4 Approaches to Counseling Exiles

Justin Lakemacher, Program Manager

What comes to mind when you hear the phrase ‘Identity in Christ’?

I would imagine most Christians think of something like the following: I’m a child of God. I’m adopted.  I’m forgiven.  Redeemed.  Justified.  Set Apart. 

And all of these glorious truths are indeed amazing aspects of our identity in Christ.  In Him we are chosen, adopted, forgiven, redeemed, and filled with the Holy Spirit.  And those are just the terms Paul uses in Ephesians 1 when he is reminding the church in Ephesus of who they are in Christ and all that they possess in Him.

As true as all those terms are, there is another aspect of our identity that’s often forgotten.  In Christ, we are also exiles (1 Peter 1:1).  An exile is a pilgrim or a stranger in a foreign land, removed from their home.  It is the idea of being homeless.  And in this sense, we are all exiles.  We have been exiles ever since the beginning of Genesis because when God created man, he created a home for man (Genesis 2:15).  Our home was the Garden of Eden and it provided all we ever needed.  Yet, Adam and Eve sinned and man was kicked out of their home (Genesis 3:23-24).  We have been in exile ever since the fall.

The exile experience is seen in counseling when we meet with Christians who struggle to follow God in a fallen world.  Being an exile has two primary effects.  First, exiles often find themselves uncomfortable.  Persecution has been a common way throughout the churches history whereby exiles experience discomfort but there are other ways.  Exiles are uncomfortable because as Christians, what they value is vastly different than what the world values.  In a culture that urges people to live for self, exiles are trying to take up their cross daily and deny self.  

The glorification of self seems to be the motto of the land.  This flies in direct opposition of the motto of our home land which is the glory of God.  Not to mention, when living for the glory of God, we may find ourselves in difficult situations such as standing up for what is right over what is popular, saying the hard thing that could cost a relationship but is the right thing to say, or even sacrificing time, money, and energy for someone else’s benefit.  These things make us very uncomfortable at times and counselees often struggle to grasp this reality and what it truly means to live uncomfortably as an exile.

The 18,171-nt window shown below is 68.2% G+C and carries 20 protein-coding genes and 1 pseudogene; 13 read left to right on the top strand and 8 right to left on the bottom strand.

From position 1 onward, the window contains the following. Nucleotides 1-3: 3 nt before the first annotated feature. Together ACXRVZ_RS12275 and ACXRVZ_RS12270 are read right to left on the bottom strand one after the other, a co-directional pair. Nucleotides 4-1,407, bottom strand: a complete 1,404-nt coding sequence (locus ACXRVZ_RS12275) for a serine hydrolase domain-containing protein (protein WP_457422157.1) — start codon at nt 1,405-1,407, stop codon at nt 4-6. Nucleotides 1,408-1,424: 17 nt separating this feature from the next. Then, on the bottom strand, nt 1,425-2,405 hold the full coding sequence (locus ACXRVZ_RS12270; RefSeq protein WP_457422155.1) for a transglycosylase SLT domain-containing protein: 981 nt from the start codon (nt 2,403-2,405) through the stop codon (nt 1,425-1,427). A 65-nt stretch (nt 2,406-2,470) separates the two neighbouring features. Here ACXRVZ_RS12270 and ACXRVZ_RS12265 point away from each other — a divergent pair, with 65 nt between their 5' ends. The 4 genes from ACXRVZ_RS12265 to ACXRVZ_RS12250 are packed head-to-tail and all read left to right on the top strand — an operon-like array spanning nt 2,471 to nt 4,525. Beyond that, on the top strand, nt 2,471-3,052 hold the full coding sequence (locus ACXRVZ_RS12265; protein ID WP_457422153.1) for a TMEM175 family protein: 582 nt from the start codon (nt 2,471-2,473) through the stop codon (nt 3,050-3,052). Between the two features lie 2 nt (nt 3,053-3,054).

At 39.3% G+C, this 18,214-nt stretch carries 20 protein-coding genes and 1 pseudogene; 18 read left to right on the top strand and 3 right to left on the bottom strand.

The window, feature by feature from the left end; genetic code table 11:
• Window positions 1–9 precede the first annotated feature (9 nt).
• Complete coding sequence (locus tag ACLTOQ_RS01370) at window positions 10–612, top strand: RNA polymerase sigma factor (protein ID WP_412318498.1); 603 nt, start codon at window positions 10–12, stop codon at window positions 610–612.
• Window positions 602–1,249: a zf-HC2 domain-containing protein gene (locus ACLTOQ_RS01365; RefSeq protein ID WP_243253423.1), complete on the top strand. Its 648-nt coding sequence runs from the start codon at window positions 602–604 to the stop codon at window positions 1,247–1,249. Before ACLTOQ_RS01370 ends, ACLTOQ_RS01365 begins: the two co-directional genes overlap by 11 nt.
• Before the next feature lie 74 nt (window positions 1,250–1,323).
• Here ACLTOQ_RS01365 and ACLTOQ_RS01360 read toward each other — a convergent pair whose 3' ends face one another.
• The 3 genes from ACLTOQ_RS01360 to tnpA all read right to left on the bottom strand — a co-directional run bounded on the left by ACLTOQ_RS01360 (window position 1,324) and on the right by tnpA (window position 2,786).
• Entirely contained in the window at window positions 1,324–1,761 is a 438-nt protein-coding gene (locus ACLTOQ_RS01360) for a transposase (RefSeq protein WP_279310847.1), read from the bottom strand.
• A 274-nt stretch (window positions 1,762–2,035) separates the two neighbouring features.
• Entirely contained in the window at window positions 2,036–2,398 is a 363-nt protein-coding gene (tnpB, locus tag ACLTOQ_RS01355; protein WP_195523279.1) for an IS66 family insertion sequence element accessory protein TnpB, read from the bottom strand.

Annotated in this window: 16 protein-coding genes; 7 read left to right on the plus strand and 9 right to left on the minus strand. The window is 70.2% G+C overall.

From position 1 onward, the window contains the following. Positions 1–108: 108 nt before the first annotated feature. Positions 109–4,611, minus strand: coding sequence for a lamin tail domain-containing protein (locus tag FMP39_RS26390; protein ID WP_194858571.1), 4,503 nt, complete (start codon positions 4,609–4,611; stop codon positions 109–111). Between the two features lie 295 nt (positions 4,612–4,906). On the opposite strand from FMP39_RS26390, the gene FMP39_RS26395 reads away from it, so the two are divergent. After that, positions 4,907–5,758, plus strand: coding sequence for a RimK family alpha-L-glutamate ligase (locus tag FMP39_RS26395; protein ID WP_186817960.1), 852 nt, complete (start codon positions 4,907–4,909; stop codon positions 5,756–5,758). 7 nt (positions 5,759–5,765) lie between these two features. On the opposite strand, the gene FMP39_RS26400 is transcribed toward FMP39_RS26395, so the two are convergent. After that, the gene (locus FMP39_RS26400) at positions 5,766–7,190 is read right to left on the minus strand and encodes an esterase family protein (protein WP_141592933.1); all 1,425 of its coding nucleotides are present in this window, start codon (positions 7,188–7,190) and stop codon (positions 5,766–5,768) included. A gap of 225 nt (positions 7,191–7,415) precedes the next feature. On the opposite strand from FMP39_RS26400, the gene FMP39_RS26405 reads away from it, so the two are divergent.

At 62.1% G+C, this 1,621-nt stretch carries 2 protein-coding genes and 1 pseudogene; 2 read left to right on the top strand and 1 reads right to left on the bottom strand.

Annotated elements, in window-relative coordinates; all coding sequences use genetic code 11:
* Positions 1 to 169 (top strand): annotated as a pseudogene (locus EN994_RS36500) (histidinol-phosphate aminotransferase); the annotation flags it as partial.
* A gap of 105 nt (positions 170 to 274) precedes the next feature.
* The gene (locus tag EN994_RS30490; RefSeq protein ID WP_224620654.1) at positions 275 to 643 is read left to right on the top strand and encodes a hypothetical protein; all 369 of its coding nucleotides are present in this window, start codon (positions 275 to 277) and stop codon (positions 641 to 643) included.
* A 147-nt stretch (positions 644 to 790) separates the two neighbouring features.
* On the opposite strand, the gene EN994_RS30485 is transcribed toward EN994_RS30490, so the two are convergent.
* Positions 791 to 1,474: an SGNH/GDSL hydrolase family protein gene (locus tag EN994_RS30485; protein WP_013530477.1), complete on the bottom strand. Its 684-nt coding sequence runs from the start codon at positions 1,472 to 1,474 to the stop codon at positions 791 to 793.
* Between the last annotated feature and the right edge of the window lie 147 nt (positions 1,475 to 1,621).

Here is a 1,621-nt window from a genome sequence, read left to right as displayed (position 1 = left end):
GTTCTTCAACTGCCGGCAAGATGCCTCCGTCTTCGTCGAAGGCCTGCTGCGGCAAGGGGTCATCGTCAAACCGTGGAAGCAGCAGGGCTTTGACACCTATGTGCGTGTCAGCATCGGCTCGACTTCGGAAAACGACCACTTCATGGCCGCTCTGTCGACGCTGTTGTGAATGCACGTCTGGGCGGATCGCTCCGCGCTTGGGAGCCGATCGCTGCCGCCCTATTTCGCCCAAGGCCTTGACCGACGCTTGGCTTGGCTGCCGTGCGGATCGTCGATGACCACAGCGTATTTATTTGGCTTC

Second, exiles have a longing to return home that remains temporarily unfulfilled.  If we are in Christ, we have tasted what our home is like but we aren’t there yet.  Revelation 21-22 gives us a glimpse of what our new home will be like but in the meantime, we still experience pain, suffering, sin, and death like everyone else.  This longing is hard to wrestle with for exiles because when we are in the midst of experiencing pain, it doesn’t seem like we are moving toward a new heaven and a new earth. It can feel like the exact opposite.  And while this pain testifies to the reality that we are not home, it doesn’t mean suffering while longing for home is easy.  Often times the suffering can be so intense, the reality of our new home is easily forgotten.

In these ways, exiles suffer.  Here are 4 approaches to help counsel Christians struggling to find their way home in a fallen world.